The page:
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Extremely Hard X-ray Variation of WR140 through a Whole Binary Orbit

Presentation #107.20 in the session Stellar/Compact Objects - Poster Session.

Published onMay 03, 2024
Extremely Hard X-ray Variation of WR140 through a Whole Binary Orbit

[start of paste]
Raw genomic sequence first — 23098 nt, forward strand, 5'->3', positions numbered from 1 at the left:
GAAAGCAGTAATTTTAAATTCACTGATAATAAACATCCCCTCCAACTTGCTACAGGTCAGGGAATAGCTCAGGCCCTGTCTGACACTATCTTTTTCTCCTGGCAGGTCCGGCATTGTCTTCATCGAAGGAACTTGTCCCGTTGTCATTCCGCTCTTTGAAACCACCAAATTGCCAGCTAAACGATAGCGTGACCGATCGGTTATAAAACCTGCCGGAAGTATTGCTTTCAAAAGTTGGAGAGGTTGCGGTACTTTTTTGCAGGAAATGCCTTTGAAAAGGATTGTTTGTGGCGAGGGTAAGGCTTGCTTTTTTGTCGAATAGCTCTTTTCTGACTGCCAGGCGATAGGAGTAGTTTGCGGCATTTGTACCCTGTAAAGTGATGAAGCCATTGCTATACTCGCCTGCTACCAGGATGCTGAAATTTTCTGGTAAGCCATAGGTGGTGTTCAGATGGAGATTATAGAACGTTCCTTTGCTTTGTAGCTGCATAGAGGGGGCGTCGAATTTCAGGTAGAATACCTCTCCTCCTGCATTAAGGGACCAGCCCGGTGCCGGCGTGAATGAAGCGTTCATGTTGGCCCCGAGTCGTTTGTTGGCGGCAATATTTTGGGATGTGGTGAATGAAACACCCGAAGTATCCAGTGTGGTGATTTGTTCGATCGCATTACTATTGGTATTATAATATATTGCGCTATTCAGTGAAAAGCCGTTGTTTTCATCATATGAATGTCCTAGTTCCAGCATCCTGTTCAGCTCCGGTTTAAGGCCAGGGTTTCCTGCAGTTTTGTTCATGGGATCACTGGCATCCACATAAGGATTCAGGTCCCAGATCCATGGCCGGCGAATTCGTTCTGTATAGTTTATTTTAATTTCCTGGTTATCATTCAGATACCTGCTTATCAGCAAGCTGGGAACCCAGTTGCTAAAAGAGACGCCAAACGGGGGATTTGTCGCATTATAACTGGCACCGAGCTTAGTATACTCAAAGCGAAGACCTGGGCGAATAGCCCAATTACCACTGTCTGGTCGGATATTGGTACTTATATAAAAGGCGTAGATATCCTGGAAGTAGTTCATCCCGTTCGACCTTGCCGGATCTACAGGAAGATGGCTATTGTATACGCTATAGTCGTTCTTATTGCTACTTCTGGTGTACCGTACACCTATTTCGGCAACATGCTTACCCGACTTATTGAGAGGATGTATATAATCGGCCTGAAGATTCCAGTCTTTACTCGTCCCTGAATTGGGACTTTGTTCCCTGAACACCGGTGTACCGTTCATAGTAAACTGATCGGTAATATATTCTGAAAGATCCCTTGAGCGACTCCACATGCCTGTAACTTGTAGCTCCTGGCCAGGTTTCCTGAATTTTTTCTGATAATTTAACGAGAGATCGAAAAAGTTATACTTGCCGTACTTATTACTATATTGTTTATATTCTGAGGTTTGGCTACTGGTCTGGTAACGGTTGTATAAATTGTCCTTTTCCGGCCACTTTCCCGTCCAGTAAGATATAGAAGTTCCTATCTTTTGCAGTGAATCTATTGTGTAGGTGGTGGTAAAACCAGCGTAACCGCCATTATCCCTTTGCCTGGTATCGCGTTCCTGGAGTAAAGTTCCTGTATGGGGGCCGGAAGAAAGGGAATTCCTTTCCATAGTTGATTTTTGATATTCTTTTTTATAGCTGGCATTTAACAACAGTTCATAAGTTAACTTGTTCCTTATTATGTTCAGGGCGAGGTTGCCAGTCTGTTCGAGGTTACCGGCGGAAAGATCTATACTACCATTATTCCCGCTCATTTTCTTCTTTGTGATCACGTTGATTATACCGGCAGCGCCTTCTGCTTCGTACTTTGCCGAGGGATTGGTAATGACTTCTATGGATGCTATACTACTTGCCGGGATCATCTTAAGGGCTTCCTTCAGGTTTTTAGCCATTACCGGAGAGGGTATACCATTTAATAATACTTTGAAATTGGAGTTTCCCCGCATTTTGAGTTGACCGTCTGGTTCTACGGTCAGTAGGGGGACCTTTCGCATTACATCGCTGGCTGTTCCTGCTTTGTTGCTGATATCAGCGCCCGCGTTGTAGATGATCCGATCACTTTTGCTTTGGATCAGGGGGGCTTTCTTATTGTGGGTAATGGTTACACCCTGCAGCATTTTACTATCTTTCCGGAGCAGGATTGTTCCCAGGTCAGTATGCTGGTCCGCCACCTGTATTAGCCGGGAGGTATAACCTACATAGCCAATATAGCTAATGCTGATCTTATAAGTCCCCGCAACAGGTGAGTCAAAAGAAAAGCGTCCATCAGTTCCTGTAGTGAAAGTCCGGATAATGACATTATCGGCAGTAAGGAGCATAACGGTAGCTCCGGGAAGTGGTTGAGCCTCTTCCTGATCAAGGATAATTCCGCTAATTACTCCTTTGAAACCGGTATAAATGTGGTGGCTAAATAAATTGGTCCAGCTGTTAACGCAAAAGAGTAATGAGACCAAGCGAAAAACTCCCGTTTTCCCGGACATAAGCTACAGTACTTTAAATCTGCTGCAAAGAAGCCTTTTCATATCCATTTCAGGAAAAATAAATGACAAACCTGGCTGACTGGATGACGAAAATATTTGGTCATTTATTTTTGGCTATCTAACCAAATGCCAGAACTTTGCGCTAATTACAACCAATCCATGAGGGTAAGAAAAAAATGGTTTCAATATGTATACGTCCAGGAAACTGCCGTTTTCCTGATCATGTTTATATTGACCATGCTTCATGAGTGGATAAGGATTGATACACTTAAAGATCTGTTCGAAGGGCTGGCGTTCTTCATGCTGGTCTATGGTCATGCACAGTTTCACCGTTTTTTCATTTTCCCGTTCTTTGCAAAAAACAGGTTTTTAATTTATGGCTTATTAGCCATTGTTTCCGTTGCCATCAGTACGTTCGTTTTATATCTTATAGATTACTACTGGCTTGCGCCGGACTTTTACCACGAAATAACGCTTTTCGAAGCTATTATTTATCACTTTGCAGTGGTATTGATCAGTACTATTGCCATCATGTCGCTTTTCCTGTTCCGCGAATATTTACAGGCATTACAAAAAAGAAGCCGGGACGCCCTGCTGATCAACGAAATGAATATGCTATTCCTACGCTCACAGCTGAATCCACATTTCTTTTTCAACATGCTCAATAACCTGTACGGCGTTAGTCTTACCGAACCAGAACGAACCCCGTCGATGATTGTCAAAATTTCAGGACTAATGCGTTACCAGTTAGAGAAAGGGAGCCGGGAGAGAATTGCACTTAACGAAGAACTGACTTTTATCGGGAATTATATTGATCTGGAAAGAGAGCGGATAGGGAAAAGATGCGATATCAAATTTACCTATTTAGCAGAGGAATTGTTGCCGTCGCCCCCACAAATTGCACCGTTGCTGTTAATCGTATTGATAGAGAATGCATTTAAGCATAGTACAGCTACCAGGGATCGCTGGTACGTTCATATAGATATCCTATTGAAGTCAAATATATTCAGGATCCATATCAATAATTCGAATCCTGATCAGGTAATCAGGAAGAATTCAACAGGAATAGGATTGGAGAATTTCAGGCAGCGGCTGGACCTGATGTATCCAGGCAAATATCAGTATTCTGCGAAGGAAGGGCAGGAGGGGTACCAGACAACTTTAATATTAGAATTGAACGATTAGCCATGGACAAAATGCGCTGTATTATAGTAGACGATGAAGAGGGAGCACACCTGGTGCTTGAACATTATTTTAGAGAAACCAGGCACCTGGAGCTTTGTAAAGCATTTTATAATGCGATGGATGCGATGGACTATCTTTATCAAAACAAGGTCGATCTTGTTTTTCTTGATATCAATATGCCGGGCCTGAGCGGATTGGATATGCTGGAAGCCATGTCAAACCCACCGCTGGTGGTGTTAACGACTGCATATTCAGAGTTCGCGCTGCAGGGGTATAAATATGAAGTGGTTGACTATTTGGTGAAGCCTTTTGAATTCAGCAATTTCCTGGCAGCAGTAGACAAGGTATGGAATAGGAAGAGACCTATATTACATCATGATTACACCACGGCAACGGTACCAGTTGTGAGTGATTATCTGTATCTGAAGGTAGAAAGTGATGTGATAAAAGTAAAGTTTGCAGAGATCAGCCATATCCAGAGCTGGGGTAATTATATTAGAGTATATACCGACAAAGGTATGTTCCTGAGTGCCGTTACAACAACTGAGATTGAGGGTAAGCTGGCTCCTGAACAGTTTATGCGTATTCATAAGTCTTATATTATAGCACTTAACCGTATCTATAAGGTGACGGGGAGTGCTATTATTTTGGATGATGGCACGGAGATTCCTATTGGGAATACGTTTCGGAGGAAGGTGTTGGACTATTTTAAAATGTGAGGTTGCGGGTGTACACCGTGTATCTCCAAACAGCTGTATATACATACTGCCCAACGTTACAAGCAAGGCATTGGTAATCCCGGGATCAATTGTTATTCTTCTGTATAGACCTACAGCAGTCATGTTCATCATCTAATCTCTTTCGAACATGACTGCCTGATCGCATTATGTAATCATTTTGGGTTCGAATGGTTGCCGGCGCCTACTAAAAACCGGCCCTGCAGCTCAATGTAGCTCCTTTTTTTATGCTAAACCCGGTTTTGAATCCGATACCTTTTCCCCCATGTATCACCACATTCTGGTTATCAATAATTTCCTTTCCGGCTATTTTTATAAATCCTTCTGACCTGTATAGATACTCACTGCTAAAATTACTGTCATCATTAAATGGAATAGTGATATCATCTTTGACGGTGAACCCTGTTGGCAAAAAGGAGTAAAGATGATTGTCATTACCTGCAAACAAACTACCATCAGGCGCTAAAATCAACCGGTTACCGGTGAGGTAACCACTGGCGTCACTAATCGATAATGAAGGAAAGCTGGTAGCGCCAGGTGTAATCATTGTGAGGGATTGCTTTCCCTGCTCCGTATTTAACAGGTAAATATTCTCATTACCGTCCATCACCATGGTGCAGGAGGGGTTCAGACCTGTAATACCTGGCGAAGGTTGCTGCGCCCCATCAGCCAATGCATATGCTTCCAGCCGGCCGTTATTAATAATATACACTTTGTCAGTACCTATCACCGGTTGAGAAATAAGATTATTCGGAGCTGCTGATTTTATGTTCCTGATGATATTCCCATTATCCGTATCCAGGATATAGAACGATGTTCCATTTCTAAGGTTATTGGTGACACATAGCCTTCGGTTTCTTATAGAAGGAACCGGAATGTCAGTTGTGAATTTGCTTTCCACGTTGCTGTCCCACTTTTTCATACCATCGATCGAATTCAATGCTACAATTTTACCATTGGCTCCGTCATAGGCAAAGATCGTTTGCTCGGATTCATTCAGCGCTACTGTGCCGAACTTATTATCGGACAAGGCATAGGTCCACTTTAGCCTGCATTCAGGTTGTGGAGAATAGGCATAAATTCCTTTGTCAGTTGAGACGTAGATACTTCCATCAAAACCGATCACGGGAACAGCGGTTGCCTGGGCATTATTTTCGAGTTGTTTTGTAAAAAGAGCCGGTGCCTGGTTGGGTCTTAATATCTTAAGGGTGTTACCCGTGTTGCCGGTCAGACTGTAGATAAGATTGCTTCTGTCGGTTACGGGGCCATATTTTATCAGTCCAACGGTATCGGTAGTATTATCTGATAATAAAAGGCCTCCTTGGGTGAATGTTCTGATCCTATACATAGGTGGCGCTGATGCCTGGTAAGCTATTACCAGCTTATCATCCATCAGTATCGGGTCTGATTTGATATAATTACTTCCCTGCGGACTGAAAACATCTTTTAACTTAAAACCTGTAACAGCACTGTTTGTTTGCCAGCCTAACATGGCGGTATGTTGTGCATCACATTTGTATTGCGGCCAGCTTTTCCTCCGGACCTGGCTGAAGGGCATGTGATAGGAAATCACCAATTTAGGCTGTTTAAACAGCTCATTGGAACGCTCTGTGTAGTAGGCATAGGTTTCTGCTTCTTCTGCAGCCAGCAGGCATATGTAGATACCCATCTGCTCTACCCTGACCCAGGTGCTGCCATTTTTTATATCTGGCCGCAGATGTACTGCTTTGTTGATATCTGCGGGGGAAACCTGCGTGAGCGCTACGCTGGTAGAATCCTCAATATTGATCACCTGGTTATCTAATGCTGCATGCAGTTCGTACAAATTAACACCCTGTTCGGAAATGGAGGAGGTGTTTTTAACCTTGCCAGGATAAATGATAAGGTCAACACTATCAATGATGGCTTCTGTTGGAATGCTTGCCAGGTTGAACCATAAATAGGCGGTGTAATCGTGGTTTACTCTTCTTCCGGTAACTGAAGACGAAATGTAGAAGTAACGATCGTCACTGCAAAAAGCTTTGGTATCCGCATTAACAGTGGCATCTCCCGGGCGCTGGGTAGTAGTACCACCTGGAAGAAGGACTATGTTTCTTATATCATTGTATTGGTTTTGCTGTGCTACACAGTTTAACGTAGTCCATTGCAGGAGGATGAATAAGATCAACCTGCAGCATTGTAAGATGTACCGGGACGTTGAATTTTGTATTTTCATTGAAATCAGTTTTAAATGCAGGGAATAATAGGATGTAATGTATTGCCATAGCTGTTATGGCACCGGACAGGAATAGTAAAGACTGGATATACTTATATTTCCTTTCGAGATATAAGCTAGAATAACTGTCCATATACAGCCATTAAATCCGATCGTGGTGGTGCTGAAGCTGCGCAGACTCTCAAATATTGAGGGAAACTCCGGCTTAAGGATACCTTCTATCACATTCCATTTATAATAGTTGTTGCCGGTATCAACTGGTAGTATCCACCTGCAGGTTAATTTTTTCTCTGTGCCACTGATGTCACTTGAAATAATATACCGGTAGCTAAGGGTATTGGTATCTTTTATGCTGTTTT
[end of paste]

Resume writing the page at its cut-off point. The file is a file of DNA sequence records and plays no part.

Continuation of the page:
The winds from the components of massive, hot stellar binaries collide with each other at speeds in the thousands of km/s, heating plasmas via shocks to temperatures in the millions of Kelvin in the X-ray domain. The observed X-rays from the shock heated plasmas vary gradually with the orbital motion due to the radial wind density profile and intervening wind absorption. With precise stellar wind and binary parameters determined from optical or radio observations, some binary systems provide precious laboratories for shock physics. The Wolf-Rayet binary system WR140 drives the most powerful wind-wind collision (WWC) activity within 3 kpc, only surpassed by the infamous supermassive binary η Carinae. NuSTAR and XMM-Newton have performed joint observations at key orbital phases of WR140’s long (P = 7.9 years), eccentric (e ~0.90) binary orbit between 2015 and 2020, covering one whole orbital cycle variation. NuSTAR’s hard X-ray sensitivity combined with XMM-Newton’s good emission line measurements enables the monitoring of high-energy X-ray activities without significant interference from wind absorption. The light curve at 8-12 keV, which originates from kT ~3.5 keV plasma emission, matches the WWC 1/D relation (D = stellar separation) within 10% at orbital phases 0.02 < Φorbit < 0.98. This result demonstrates that WWC is adiabatic outside periastron. The NuSTAR spectra show small but significant residuals between 15-25 keV, requiring an additional extremely hard X-ray component. This component does not vary strongly through the binary orbit except for a precipitous flux drop near periastron, coinciding with the thermal light curve decline at X-ray minimum. This behavior is similar to the non-thermal X-ray emission from η Carinae, suggesting further confirmation that WR140 also drives non-thermal high-energy particle acceleration. This result should help understand the high-energy cosmic rays acceleration mechanism.

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